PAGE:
Tackling global climate change is central to competition and innovation.
Countries representing 85 percent of the world’s emissions have signed up to national emission reduction targets before the Paris talks starting today.
The world is moving towards a low carbon economy. Businesses are calling for more ambitious action, with a clear signal from Paris to set a high carbon price.
There may be more risk in being left behind than in taking the lead.
The Pearl River Delta is vulnerable to climate change. Even limiting the global temperature rise to 2 degrees, swaths of the PRD could be underwater by 2100 with a sea level rise of 4.6 meters.
Other climate risks to health, water and food security may also occur.
The Guangdong Civil Affairs Bureau announced in 2013 that the economic cost of dealing with the consequences of climate change was 49 billion yuan (US$7.7 billion).
Hong Kong, owning about 30,000 factories within the PRD and relying heavily on supplies from the region, faces challenges from these climate risks.
Although cities’ high consumption patterns make them part of the problem, they can also be part of the solution. Particularly those such as London and Hong Kong which host global financial centers.
The overall UK low carbon sector is now outpacing the growth rate of the economy as a whole, contributing £45 billion (US$67.8 billion) to the economy in 2013, an increase of almost 30 percent in three years.
Hong Kong has started to embrace the social and economic benefits of low carbon transition. The Hong Kong SAR government’s Climate Change Report 2015 presents the good work done by government and private sector, emphasizing benefits in the form of new green jobs and enhanced “livability”.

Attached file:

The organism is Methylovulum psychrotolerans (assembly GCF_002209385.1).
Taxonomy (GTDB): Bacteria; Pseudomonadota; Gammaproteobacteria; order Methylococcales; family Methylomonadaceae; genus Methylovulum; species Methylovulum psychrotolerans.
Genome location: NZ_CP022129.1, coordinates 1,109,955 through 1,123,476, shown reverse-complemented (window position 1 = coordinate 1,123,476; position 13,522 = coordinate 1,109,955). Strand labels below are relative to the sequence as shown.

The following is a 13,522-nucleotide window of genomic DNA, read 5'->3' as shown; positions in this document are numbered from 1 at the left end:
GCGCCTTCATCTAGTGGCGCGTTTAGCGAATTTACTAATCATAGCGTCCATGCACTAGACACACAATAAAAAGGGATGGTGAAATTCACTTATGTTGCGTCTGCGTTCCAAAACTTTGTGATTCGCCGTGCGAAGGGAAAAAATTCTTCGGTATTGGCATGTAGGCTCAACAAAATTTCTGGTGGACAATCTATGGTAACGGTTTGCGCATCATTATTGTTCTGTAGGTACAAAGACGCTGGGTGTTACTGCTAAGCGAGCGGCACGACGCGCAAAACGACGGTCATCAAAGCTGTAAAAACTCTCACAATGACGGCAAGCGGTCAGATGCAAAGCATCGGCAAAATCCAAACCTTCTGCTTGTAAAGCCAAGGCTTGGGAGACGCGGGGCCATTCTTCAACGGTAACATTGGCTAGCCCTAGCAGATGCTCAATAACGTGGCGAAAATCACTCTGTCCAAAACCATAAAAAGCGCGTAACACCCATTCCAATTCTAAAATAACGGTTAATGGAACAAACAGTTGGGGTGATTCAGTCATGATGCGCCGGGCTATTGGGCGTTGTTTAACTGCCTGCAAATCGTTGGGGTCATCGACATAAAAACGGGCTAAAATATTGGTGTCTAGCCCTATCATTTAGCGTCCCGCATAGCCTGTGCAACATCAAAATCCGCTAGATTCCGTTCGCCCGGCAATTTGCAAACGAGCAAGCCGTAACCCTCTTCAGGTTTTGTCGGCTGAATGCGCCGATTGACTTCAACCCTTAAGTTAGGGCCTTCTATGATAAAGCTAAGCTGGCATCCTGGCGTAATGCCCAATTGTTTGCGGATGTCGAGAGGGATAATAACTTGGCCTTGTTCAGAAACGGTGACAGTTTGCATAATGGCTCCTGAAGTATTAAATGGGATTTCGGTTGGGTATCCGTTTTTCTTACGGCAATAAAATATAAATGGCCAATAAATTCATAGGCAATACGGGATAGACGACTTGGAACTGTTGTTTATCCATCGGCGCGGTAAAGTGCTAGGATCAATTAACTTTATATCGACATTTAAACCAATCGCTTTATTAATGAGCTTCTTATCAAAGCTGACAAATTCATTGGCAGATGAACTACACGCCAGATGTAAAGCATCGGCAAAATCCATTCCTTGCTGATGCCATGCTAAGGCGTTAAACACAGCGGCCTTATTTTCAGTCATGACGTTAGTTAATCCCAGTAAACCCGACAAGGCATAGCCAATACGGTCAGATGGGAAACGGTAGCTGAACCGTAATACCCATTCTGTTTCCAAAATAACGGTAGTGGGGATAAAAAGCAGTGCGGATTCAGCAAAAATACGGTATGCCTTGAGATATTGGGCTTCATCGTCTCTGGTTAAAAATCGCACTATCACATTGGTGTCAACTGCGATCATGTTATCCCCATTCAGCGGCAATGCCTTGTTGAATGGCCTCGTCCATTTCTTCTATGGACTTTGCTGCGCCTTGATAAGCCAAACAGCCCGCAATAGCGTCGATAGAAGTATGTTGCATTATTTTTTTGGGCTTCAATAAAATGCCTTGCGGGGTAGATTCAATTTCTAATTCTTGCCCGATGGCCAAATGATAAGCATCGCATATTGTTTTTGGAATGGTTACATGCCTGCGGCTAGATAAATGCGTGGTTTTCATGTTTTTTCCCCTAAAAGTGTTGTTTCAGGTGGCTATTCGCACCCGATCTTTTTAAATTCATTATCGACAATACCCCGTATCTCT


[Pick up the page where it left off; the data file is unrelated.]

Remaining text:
We look forward to seeing how Hong Kong will shape its commitments beyond the current 2020 target.
Mainland China’s pledge to reduce its carbon intensity by 60-65 percent by 2030 provides new impetus.
Like London, Hong Kong faces risks as an international financial center.
The Inter-governmental Panel on Climate Change estimates a “carbon budget” that the world can “afford” to emit, that would likely limit global temperature rise to 2 degrees.
This budget is roughly equivalent to one third of the fossil fuel reserves. In this scenario, two thirds of the reserves should never be burned, which makes them “stranded assets”.
Calls for divestment from fossil fuel (and announcements from investors that they intend to follow this route) are becoming commonplace in the United States and Europe.
The exposure of investors, including pension funds and the insurance sector, is potentially huge. Hong Kong will not be immune.
The Bank of England has recognized this potential threat to financial stability and is committed to tackling the challenge, focusing on information disclosure.
Better information allows investors and policy makers to make sound risk management decisions.
Hong Kong is also engaging, with debate on Hong Kong stock exchange’s proposals to strengthen the rules on carbon disclosure for listed companies.
And financing global de-carbonization is a major opportunity. China is committed to greening its financial system to support its low carbon transition.
A UK-China working group on international green finance is already active.
We welcome the lead taken by the Financial Services Development Council in examining the opportunities for Hong Kong.
“One Country, One Climate” – Hong Kong can contribute.
Innovative low carbon solutions bring better lives, better business and a better planet.
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